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Is Merlin Entertainments plc Your Way To Cash In On Asia’s Increasingly Wealthy Consumers?

As Chinese President Xi Jinping’s red carpet reception in the UK recently underscored, the locus of the world economy will almost undoubtedly be shifting to the Asia Pacific region in the coming years. Clever investors should be asking themselves how they can capitalise on the rising buying power of this increasingly wealthy region.

Merlin Entertainments (LSE: MERL) presents one possible opportunity to profit from the growing middle class in countries such as China and Thailand, as well as developed countries such as Japan, South Korea and Singapore.

Merlin, the operator of theme parks and attractions such as Legoland, Madame Tussaud’s and the London Eye, has one of the key competitive advantages all investors should look for in a company: a strong moat to competitors entering the field. Due to the massive costs associated with developing theme parks and the difficulty in building a well-known brand, Merlin and leader-in-class Disney enjoy significant competitive advantages over newcomers to the field. Merlin has exploited this to achieve operating margins of 25% across the company, and margins over 30% at Legoland and Midway theme parks.

The growing wealth of the Asia Pacific region hasn’t escaped the notice of Merlin’s leadership, and the company is investing heavily in expanding its footprint there. In addition to over a dozen attractions operating in seven Asian countries, the company is opening Legoland parks in Japan and Korea in the next three years, and announced during President Xi’s visit that it will be moving forward with Legoland Shanghai and new Midway-branded theme parks tailored to the Chinese market.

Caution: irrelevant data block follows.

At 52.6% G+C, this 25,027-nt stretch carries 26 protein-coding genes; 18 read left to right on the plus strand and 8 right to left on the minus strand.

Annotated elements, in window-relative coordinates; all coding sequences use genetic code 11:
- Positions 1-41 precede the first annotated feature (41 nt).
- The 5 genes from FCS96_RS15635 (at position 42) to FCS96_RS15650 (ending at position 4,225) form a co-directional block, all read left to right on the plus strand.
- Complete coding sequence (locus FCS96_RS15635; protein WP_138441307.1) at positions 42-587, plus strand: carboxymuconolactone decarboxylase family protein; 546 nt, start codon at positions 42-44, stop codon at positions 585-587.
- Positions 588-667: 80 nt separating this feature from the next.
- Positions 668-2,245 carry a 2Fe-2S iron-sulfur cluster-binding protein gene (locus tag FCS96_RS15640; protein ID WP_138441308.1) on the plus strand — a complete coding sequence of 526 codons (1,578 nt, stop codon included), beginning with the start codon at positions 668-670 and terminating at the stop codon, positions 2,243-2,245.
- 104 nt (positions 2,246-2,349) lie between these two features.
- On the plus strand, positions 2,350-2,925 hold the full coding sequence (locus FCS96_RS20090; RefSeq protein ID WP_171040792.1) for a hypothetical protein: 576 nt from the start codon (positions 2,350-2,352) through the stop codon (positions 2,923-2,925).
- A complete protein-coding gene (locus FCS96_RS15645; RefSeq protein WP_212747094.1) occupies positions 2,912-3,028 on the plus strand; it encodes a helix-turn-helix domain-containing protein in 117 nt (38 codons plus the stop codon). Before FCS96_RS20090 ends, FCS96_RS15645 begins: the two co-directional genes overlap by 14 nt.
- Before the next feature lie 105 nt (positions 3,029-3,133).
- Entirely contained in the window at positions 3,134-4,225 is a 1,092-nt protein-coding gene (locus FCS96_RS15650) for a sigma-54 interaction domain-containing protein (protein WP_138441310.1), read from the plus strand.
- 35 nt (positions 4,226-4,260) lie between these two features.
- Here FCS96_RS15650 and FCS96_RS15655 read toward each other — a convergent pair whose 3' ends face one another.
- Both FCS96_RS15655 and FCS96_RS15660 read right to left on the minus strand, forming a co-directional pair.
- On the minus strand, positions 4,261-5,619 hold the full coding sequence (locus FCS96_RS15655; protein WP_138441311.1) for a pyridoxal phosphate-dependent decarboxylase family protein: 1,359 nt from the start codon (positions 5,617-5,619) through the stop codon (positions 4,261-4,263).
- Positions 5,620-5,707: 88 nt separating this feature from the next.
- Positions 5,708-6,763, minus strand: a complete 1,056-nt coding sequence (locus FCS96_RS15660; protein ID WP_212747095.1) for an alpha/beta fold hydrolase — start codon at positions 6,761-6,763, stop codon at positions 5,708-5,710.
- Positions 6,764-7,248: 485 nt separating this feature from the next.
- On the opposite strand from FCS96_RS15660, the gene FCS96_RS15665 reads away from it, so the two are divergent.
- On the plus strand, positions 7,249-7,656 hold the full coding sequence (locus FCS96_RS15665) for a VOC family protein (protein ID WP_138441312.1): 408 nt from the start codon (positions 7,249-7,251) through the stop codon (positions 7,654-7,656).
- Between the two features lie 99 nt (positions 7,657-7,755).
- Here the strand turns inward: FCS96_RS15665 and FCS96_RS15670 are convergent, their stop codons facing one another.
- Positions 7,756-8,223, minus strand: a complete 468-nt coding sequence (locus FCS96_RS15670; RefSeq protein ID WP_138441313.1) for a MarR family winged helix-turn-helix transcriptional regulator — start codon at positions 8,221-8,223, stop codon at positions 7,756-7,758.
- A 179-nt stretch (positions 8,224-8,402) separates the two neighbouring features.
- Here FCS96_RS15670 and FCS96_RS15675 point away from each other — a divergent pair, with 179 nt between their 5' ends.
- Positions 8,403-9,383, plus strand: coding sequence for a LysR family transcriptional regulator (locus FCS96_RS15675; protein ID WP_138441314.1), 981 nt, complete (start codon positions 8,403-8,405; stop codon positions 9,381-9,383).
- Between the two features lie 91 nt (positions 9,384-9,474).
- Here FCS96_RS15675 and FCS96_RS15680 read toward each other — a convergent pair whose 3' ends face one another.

The expansion of Legoland parks in Asia is an astute move as Lego, the privately held Danish company, has revealed sales in Asia writ large have seen double-digit increases year on year and Chinese sales have increased 50% two years running. With the 30%+ margins Merlin extracts out of existing Legoland parks, investors should be very pleased with these planned expansions.

For fiscal year 2014 Merlin recorded 13% of group revenue coming from Asia but the company’s long-term goal is to increase this number to a third. While the stock trades at a relatively pricey  25.71 price-to-earnings ratio, the company is profitable year after year, with EBITDA of £123m on £544m of revenue in the first half of 2015, and pays a small dividend of 1.57%.

Although share prices for Merlin are down 10% from their highs in May, due to one-off hits to profits stemming from a serious roller-coaster accident at Alton Towers and subsequent lowered attendance, the stock remains expensive. With proven profitability and strong prospects in growing Asian markets, I see Merlin as a company with strong upside potential and should be watched closely as a buying opportunity if its shares suffer during a future dip in price.

For more investing ideas on companies with proven profitability and even higher dividends, I urge readers to take advantage of the Motley Fool's completely free report: Five Shares to Retire On.

Ian Pierce has no position in any shares mentioned. The Motley Fool UK has no position in any of the shares mentioned. We Fools don't all hold the same opinions, but we all believe that considering a diverse range of insights makes us better investors.